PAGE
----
Few would deny that Amtrak’s plan for the NEC is a compelling vision for rail transport in the region. But now that the dust has settled on the proposal, critics and analysts are focusing on whether this massive scheme is feasible under the current political and financial climate in the US.
From a political standpoint, there is certainly an element of hopeless optimism about Amtrak’s ambitious plans. The Republican party, which currently dominates the US House of Representatives and is well-positioned to consolidate or expand its position in Congress after the upcoming election, has traditionally taken a dim view of high-speed rail.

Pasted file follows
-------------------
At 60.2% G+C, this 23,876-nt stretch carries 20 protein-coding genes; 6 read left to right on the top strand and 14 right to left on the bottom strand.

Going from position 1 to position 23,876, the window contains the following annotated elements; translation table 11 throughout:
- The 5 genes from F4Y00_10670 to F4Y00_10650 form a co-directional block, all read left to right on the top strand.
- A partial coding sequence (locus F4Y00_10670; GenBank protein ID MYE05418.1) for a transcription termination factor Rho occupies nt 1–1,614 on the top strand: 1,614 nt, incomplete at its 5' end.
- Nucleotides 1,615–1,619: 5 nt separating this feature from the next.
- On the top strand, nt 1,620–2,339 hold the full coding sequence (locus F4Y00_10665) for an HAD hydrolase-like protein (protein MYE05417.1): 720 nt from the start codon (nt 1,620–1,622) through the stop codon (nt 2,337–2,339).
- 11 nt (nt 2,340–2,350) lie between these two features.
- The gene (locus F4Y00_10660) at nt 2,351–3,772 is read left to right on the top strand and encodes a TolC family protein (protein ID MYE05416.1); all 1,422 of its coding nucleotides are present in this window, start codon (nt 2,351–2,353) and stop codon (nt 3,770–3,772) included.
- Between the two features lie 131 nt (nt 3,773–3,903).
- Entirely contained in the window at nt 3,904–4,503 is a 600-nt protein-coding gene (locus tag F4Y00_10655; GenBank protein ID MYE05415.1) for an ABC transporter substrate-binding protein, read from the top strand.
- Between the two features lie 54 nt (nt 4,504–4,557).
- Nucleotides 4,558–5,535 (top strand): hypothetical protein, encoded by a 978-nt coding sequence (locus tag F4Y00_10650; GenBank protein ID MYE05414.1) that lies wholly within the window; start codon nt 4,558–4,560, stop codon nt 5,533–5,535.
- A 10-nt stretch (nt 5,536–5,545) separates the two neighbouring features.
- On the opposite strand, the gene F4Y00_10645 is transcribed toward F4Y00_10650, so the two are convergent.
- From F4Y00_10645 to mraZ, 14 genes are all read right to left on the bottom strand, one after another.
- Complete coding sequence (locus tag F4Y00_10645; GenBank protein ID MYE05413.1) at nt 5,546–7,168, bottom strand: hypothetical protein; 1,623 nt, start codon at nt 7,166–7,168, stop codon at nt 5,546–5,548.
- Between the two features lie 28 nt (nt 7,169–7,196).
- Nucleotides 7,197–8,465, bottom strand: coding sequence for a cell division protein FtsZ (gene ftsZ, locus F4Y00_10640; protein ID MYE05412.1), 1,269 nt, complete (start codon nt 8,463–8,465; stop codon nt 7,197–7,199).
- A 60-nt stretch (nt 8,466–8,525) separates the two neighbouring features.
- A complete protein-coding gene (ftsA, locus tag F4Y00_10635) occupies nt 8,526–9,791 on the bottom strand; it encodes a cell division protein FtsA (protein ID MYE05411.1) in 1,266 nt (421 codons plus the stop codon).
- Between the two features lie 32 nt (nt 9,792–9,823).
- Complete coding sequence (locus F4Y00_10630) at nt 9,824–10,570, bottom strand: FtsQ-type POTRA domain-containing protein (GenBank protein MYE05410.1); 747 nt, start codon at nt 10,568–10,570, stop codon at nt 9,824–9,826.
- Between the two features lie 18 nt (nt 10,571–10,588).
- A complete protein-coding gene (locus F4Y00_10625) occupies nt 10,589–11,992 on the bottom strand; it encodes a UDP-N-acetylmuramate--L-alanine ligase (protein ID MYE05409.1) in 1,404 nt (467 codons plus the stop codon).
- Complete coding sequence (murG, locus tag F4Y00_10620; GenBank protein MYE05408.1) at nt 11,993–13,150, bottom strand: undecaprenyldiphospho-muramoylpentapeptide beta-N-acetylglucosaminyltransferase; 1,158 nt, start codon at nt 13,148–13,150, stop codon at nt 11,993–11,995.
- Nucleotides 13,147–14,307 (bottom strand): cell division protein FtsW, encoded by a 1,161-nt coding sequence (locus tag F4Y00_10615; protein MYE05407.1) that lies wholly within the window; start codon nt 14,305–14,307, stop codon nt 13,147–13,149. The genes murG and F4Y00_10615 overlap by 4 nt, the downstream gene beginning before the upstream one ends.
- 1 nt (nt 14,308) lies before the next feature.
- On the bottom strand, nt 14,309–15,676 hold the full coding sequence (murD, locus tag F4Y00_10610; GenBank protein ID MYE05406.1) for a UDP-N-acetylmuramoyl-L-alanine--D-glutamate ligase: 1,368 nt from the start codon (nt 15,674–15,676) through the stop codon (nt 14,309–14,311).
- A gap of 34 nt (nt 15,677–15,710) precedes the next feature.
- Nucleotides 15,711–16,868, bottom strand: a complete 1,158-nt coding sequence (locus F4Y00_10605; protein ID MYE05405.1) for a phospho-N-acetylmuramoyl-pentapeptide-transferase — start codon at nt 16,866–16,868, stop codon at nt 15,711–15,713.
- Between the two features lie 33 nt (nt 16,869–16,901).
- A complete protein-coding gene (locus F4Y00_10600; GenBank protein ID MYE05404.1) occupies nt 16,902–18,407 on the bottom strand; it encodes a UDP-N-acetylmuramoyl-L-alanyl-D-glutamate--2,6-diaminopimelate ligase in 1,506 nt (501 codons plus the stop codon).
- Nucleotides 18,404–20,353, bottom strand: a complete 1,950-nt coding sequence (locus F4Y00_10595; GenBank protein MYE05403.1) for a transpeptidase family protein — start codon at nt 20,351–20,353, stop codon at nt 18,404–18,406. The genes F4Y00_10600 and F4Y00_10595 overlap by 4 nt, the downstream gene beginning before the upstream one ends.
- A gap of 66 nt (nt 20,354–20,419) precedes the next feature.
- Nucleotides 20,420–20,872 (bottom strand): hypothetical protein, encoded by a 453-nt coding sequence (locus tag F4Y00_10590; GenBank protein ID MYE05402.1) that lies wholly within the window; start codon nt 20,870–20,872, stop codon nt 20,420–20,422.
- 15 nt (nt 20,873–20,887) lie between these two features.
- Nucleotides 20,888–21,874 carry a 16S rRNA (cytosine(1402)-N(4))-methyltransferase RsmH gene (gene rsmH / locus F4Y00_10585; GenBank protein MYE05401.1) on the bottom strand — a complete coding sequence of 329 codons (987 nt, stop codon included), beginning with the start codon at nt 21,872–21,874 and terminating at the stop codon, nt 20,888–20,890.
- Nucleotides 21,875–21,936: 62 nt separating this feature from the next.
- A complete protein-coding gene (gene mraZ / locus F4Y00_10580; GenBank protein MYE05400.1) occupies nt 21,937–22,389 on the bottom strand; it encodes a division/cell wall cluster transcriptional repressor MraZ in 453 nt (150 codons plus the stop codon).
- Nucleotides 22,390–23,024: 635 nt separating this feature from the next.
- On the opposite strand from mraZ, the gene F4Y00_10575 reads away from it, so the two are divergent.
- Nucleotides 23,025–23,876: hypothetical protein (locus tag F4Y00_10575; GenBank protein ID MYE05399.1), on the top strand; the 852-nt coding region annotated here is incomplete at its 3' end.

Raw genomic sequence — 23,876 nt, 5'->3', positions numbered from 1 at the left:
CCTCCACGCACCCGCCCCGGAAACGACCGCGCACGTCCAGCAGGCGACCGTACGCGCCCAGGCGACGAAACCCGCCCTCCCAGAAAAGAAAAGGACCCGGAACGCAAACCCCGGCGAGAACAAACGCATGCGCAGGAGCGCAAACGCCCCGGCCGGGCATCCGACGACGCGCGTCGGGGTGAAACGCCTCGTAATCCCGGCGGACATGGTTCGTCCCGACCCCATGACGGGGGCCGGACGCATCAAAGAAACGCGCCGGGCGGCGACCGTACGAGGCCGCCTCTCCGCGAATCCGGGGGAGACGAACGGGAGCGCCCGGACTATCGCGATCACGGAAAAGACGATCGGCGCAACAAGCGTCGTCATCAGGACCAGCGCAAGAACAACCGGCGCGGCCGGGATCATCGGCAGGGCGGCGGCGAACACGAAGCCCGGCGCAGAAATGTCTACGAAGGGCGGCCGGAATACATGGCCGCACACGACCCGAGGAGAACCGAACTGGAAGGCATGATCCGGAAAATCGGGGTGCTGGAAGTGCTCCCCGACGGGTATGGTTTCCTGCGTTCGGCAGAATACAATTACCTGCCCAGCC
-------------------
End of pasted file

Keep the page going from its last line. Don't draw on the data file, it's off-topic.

The rejection of high-speed funding in states like Wisconsin and Florida has been predominantly Republican-led, as was the axing of President Obama’s $53bn high-speed rail proposal in November 2011. Furthermore, with the US national debt numbering in the trillions of dollars, the likelihood of Amtrak getting any federal commitment on a project that costs more than $150bn seems remote.
The potential for political hostility to Amtrak’s plan is reflected in its phased financial model, which calls for an outlay of $3-4bn a year during peak years of construction, as well as delaying some spending until after 2040, when estimated ticket revenues of nearly $5bn a year from a predicted 43 million passengers (and a $928m operating surplus) would help with financing.